Ontario breast cancer screening program benefits high-risk women through early detection: report

Mari-Len De Guzman
October 02, 2013
By
Oct. 2, 2013 — Women in Ontario with a higher risk of developing breast cancer are seeing their cancers caught earlier, a new report from Cancer Care Ontario’s breast cancer screening program showed.
The latest report from the Ontario Breast Screening Program (OBSP) includes results from the screening program for women identified as being at high risk for breast cancer.

Since 2011, more than 2,200 women have been screened as part of the high-risk program and 35 breast cancers were detected (about 16 cancers per 1,000 women). In comparison, detection rates for the general population average between three and four cancers per 1,000 women.

"The addition of MRI to routine mammography has proven invaluable in cancer detection for these patients." said Dr. Derek Muradali, radiologist in chief with Cancer Care Ontario.

"One of the cornerstones of the program centres on the ability to navigate these women through an often complicated path involving genetic testing, counseling, follow-up tests and biopsies. This is the first organized high-risk screening program in the world, and the increased cancer detection rate shows that the model is a successful one.  I foresee the program as forming the basis for developing other high-risk screening programs internationally."

Breast cancer is the most common cancer afflicting Canadian women, affecting one in nine women in their lifetime. However, less than one per cent of women in the general population are at high risk for breast cancer. Women are considered to be at high risk for the disease if they meet specific criteria, including being a known gene mutation carrier (e.g., BRCA 1 or BRCA 1).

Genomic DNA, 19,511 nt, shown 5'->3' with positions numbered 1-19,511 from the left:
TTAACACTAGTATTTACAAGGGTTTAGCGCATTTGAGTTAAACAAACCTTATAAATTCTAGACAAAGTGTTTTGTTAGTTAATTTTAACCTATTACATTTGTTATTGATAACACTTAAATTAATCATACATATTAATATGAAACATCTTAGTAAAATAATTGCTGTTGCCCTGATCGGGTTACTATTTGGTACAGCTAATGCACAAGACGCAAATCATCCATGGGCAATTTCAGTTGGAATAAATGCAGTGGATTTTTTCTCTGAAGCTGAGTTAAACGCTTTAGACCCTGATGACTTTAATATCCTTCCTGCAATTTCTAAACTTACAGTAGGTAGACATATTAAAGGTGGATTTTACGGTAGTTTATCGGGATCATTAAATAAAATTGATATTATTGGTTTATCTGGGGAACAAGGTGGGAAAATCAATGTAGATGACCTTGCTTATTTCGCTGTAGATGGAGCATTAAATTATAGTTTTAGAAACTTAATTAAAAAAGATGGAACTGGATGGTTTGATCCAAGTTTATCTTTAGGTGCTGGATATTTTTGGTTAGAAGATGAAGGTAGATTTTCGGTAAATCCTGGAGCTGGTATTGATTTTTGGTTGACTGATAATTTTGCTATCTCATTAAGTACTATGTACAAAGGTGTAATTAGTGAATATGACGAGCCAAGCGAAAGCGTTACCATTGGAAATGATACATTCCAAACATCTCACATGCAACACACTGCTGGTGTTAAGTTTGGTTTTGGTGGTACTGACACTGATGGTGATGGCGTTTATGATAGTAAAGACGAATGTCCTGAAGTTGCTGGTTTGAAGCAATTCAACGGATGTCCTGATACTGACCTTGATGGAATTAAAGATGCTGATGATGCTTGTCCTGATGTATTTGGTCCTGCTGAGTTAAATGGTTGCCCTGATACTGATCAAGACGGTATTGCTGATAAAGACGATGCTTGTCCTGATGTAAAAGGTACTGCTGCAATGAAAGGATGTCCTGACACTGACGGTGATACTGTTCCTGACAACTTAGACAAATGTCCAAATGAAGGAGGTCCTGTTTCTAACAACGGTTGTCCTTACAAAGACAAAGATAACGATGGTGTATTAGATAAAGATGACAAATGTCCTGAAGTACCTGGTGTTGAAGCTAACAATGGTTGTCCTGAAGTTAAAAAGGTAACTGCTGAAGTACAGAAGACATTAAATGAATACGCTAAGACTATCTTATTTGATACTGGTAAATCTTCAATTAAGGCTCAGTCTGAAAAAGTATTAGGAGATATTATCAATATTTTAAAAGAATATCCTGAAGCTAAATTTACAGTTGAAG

Women confirmed to be at high risk for breast cancer are recommended to have yearly mammograms and breast MRIs between the ages of 30 and 69. Women at average risk for breast cancer are recommended to have a mammogram every two years between the ages of 50 to74.

The OBSP was launched in 1990, and its high-risk screening program began in July 2011. Approximately 34,000 women (aged 30 to 69 years) in Ontario are at high risk for breast cancer, according to Cancer Care Ontario.

Genetic assessment – such as counselling and testing, if appropriate – is available to women with a referral from a physician, sent either directly to the genetics clinic or via the OBSP for women aged 30 to 69.

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